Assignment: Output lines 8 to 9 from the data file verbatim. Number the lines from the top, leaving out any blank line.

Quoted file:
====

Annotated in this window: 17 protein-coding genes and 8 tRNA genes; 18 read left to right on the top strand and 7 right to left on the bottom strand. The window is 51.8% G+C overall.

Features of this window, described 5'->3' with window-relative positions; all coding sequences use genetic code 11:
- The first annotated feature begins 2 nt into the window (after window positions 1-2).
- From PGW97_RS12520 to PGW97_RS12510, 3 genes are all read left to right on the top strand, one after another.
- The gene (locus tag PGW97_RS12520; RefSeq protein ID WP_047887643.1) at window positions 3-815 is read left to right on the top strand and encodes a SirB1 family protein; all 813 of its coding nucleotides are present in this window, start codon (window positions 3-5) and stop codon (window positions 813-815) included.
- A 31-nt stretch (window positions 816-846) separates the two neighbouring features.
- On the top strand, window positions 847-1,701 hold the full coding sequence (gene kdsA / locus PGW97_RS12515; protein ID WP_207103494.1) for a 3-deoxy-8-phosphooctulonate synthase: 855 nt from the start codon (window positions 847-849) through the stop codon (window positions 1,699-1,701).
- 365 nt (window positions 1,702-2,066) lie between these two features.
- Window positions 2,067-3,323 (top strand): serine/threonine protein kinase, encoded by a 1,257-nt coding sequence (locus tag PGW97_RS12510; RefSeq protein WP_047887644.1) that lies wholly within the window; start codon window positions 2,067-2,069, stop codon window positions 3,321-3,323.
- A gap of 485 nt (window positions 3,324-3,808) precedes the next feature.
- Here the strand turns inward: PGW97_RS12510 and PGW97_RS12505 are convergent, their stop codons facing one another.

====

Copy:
- 365 nt (window positions 1,702-2,066) lie between these two features.
- Window positions 2,067-3,323 (top strand): serine/threonine protein kinase, encoded by a 1,257-nt coding sequence (locus tag PGW97_RS12510; RefSeq protein WP_047887644.1) that lies wholly within the window; start codon window positions 2,067-2,069, stop codon window positions 3,321-3,323.